Temporal consistency is one of the pre-requisite when two satellite images are used for land cover change detection, since both inter-annual (yearly) and intra-annual (seasonal) changes are quite common for some land covers. Global Land Survey (GLS) images, mainly based on Landsat MSS/TM/ETM+, have been widely used for land cover change detection due to its 40-year global coverage, relatively high quality, 30-80 m spatial resolution, and open policy. However, few works have been conducted to investigate the effect of lower temporal resolution on change detection. There may be two reasons for this oversight: for some applications, land cover change can be detected using classification, which may circumvent the temporal inconsistency problem; for others, the difference resulted from minor temporal change may be regarded as negligible. This paper obtained the actual year and date of GLS Landsat data from Global Land Cover Facility (GLCF) for nominal year (epoch) 1975, 1990, 2000 and 2005, and analyzed date inconsistency effect on change detection using 16-day MODIS-NDVI serials. The investigation showed that real year (year-difference, YD) covered 1975±4, 1990±4.5, 2000±1.5 and 2005±1.5 for epoch 1975, 1990, 2000 and 2005, respectively. And the average date difference (DD) was 47 days, roughly 3 composite periods for 16-day MODIS-NDVI. What do the Landsat YD and DD mean to MODIS-NDVI? For YD, the study in NECT using 2000-2008 MODIS-NDVI showed that, 4 years among 9 years, 7% sparse grasslands have a >7% yearly variance. For DD, when using growth peak (mid-summer) as reference, 16-48 d difference may lead to MODIS-NDVI difference over 0.4 for cropland and grassland, 0.1-0.2 for forest, while <16 d difference will lead to <0.1 MODIS-NDVI difference. However, when using actual MODIS-NDVI date as reference, even a DD <16 d may also lead to MODIS-NDVI difference with seasonal patterns: only 2.93% pixels with a more than 0.1 NDVI difference resulted from DD<16 d during July 12 to August 28, indicating a perfect period for change detection. Yet this number increased to 11.42% during June 10-September 29 (excluding July 12 to August 28), showing a worst period for change detection.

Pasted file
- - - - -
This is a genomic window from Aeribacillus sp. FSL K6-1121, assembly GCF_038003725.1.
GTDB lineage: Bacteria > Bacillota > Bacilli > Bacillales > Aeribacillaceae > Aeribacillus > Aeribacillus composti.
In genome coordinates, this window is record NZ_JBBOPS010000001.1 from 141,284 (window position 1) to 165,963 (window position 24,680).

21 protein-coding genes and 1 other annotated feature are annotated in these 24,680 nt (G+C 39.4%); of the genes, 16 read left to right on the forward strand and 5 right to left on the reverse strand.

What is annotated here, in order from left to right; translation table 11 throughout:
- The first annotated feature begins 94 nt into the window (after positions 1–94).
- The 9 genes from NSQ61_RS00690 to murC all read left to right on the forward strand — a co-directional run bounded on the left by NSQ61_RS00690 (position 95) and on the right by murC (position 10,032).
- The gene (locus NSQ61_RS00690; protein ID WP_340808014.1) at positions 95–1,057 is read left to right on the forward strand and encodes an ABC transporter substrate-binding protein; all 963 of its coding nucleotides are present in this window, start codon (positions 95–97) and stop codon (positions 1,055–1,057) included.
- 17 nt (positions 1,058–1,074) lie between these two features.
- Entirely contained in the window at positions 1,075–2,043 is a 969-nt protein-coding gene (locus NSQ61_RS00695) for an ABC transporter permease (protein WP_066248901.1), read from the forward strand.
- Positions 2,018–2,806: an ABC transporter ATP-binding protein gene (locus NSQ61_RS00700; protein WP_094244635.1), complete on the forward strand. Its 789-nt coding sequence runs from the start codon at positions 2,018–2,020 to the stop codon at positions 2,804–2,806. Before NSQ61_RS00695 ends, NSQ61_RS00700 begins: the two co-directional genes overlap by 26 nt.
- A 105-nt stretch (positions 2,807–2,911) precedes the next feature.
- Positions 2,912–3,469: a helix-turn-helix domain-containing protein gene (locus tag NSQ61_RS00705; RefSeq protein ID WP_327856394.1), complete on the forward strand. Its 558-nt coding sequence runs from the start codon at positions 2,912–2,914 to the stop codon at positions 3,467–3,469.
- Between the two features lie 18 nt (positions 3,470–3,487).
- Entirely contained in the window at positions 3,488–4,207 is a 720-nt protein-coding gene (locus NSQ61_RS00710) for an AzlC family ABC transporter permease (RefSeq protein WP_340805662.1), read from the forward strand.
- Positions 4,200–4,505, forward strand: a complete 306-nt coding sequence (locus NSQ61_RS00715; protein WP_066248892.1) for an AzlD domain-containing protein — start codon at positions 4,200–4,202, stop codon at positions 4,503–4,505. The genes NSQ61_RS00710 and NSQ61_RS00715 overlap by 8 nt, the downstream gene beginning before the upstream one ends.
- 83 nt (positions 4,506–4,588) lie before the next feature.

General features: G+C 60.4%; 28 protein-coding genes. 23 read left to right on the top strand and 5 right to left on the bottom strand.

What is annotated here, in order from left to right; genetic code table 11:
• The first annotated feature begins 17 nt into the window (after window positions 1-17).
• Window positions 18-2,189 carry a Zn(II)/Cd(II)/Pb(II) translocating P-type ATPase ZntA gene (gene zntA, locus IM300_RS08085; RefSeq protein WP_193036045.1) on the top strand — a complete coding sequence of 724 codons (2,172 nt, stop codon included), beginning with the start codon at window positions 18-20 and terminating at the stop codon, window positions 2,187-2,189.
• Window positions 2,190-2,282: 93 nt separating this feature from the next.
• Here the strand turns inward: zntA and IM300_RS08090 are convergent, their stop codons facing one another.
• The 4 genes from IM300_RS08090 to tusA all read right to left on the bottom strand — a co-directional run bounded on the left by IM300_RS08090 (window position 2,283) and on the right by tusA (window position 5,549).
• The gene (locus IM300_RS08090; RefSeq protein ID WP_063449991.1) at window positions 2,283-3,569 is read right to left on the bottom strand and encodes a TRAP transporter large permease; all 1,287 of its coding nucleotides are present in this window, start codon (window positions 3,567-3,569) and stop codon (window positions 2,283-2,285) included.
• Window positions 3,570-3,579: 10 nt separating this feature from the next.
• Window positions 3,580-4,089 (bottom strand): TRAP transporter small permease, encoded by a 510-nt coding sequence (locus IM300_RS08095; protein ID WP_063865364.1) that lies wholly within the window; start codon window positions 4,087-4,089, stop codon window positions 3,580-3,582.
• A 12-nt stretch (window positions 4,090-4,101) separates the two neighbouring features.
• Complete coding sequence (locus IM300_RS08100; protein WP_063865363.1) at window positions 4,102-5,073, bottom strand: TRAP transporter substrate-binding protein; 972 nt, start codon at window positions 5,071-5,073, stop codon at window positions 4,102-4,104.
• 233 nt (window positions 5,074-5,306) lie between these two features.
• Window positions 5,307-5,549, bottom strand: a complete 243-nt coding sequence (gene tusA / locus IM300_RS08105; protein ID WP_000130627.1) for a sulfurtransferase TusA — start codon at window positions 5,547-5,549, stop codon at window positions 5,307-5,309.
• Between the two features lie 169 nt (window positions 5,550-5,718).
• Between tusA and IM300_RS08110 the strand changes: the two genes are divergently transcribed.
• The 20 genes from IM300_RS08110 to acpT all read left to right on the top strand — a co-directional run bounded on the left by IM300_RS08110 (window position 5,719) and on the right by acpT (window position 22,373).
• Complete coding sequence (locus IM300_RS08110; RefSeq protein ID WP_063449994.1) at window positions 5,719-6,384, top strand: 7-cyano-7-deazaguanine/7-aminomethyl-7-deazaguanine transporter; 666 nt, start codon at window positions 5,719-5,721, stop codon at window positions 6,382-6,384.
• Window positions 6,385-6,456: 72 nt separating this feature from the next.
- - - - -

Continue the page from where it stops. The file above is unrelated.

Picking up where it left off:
This study concluded that the difference resulted from minor temporal change can not be regarded as negligible in certain cases, and MODIS-like high temporal data can improve change detection using low temporal Landsat-like data, in three aspects: 1) when there are enough high-spatial and low-temporal resolution images, MODIS-like data serials can be used to choose data with optimal time for change detection; 2) when there are not enough such images and second-best data are used, MODIS-like data serials can be used to estimate resulted NDVI difference; and 3) when change is only quantitative and simple classification fails to detect, high temporal bio-physiological parameters such as MODIS-NDVI can be directly used to change detection.